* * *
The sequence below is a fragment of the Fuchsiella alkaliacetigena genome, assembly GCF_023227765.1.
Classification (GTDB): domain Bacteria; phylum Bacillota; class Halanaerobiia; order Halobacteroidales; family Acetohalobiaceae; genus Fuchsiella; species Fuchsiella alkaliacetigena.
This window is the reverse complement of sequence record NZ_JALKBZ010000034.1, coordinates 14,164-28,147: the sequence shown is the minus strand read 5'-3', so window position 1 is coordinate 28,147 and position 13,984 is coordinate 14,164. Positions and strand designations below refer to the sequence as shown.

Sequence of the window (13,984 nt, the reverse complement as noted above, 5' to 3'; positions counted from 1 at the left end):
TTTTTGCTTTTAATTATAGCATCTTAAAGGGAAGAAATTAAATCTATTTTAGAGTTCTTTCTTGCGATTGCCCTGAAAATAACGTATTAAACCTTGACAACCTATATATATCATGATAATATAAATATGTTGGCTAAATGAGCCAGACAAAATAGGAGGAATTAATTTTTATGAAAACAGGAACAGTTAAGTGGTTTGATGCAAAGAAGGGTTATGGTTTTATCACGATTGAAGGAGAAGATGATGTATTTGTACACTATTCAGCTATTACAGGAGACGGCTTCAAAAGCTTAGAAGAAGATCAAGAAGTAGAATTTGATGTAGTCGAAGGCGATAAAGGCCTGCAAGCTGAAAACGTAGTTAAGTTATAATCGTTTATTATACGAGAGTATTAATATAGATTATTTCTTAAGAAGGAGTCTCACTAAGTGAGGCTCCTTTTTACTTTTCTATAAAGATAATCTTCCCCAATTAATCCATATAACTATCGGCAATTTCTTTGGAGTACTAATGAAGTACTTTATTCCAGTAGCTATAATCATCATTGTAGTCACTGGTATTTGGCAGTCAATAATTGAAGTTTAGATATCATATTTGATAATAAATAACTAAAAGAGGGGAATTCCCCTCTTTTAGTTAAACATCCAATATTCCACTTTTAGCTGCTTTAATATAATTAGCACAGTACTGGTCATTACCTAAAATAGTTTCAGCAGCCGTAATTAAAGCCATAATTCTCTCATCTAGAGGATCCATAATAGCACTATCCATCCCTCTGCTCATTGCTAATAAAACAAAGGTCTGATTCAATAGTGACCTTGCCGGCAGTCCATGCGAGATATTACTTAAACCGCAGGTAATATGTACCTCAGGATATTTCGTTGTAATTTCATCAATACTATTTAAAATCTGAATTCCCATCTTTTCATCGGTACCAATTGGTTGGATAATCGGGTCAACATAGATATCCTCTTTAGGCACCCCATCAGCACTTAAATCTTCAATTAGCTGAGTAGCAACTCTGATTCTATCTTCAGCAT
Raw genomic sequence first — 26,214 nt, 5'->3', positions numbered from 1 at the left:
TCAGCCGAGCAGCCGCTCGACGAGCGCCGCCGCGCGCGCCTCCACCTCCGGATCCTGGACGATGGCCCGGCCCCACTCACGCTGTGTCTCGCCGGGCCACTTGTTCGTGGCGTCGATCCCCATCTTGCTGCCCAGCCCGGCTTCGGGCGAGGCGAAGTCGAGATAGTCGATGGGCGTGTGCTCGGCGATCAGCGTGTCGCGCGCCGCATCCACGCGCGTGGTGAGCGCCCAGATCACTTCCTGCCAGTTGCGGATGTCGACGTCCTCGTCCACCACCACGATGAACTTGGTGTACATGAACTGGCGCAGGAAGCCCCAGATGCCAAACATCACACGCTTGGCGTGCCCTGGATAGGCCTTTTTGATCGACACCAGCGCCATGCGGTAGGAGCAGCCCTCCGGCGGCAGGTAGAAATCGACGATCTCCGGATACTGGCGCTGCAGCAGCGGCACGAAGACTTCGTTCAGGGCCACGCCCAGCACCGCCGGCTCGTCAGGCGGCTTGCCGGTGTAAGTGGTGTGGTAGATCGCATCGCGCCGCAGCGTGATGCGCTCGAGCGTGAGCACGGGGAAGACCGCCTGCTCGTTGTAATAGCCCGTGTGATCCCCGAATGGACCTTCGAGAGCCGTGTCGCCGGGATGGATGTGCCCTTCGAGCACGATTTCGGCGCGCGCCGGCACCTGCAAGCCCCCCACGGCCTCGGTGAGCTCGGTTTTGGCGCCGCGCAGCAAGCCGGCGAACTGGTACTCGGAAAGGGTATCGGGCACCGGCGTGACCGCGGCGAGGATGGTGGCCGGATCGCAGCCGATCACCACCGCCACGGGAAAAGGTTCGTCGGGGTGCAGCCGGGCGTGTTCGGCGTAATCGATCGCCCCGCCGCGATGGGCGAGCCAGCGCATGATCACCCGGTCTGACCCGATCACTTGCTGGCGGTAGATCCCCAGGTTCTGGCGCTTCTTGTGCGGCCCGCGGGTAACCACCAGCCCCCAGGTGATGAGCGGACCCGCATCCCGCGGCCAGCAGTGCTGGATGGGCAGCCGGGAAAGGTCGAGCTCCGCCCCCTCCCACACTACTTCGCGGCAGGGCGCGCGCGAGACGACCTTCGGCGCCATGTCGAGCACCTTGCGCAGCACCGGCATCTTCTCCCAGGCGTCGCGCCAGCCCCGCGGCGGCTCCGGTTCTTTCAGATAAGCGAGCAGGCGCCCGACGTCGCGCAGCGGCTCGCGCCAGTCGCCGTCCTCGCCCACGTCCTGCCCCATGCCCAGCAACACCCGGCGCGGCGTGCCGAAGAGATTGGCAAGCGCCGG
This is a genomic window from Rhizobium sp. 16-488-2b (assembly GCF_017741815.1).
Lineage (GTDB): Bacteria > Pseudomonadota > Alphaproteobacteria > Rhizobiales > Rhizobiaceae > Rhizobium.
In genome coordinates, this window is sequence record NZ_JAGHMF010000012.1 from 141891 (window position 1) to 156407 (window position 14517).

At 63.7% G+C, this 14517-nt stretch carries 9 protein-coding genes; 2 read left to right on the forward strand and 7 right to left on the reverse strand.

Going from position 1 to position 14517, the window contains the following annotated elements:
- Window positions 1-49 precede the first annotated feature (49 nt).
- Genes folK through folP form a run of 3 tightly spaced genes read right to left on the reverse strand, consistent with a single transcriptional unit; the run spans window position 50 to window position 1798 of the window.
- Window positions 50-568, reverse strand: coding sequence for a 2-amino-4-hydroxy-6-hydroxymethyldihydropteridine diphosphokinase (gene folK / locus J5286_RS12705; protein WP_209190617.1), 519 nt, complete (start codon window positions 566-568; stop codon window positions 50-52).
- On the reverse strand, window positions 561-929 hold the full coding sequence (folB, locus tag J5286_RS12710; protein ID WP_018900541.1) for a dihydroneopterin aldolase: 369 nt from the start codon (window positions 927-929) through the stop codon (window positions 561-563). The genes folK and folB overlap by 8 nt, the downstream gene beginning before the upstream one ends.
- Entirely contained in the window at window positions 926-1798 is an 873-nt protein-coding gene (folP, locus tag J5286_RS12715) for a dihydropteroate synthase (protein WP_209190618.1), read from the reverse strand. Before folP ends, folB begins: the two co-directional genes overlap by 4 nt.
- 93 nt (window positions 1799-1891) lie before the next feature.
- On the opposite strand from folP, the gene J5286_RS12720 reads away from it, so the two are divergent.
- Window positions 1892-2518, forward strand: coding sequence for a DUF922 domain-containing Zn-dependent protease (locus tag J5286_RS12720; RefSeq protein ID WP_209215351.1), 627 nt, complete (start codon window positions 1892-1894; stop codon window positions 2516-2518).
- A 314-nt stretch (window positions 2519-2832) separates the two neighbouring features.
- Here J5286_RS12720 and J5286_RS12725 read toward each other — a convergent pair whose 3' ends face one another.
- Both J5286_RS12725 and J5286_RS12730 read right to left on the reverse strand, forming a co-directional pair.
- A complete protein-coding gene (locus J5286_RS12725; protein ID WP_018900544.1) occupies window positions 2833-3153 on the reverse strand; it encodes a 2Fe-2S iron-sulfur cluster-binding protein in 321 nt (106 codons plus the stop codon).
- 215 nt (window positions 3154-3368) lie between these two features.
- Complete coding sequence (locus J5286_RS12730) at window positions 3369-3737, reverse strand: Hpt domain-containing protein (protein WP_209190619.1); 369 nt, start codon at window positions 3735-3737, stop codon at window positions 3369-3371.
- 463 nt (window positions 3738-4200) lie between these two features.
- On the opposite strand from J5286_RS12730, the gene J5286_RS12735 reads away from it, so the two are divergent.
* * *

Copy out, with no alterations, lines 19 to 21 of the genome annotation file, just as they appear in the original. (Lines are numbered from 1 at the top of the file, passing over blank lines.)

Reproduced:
- On the opposite strand from folP, the gene J5286_RS12720 reads away from it, so the two are divergent.
- Window positions 1892-2518, forward strand: coding sequence for a DUF922 domain-containing Zn-dependent protease (locus tag J5286_RS12720; RefSeq protein ID WP_209215351.1), 627 nt, complete (start codon window positions 1892-1894; stop codon window positions 2516-2518).
- A 314-nt stretch (window positions 2519-2832) separates the two neighbouring features.